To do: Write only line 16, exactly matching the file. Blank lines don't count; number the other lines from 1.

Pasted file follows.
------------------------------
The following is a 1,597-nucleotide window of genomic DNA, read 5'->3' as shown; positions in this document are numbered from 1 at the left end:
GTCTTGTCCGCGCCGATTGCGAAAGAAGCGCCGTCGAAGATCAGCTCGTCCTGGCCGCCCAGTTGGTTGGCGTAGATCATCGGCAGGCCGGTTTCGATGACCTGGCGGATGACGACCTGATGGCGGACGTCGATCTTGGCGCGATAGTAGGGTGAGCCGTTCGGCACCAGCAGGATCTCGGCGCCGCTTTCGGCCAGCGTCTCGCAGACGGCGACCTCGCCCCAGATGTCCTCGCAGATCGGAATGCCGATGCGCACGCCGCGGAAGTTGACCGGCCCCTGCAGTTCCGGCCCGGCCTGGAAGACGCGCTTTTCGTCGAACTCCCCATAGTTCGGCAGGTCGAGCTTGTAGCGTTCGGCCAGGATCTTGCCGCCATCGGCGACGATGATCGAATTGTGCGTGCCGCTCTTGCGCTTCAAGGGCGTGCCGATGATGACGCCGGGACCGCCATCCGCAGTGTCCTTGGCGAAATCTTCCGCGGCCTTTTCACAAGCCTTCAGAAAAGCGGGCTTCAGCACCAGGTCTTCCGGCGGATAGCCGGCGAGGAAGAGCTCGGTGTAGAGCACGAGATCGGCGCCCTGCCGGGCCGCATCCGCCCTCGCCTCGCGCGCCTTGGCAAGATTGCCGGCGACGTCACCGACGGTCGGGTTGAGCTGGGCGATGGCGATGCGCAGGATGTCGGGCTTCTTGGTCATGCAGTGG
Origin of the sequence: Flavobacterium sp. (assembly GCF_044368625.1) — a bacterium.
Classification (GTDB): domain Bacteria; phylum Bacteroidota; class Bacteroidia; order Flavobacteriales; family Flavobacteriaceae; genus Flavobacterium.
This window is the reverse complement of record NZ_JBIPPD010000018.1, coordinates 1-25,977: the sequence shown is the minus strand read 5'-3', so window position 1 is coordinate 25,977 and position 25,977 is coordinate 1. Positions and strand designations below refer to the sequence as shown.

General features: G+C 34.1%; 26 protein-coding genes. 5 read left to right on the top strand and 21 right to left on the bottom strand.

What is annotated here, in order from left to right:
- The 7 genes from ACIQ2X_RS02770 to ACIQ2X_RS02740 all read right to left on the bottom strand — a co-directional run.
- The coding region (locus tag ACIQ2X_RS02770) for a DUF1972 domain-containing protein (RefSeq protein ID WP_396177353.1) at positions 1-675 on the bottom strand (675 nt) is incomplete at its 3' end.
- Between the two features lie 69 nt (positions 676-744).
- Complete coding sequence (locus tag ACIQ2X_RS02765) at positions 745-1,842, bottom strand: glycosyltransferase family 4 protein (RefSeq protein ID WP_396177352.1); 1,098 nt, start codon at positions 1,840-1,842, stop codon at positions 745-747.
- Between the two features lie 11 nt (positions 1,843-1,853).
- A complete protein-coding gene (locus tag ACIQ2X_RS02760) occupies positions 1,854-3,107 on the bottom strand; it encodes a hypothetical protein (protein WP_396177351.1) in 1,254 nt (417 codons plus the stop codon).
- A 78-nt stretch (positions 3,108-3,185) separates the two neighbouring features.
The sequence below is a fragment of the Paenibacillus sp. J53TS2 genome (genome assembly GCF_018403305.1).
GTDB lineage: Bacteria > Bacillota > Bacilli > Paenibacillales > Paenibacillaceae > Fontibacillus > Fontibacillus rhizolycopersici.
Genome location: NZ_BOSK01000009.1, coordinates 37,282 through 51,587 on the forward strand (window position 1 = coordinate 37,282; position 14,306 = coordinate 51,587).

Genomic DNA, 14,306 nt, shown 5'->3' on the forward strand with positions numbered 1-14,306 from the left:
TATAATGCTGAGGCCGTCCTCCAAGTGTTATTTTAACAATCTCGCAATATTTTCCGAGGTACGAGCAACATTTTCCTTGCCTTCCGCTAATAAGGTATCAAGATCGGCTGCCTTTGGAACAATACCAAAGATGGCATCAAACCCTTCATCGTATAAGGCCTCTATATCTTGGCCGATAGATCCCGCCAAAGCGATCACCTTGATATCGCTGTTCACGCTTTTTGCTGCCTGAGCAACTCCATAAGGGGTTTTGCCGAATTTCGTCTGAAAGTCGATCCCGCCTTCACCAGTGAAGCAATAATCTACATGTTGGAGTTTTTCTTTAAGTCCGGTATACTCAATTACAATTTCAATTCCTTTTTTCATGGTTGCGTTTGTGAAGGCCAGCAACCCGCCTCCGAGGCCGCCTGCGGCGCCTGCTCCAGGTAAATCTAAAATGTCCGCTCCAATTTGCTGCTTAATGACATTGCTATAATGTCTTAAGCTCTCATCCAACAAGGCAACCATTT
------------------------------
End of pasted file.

GTDB lineage: Bacteria > Bacillota > Bacilli > Paenibacillales > Paenibacillaceae > Fontibacillus > Fontibacillus rhizolycopersici.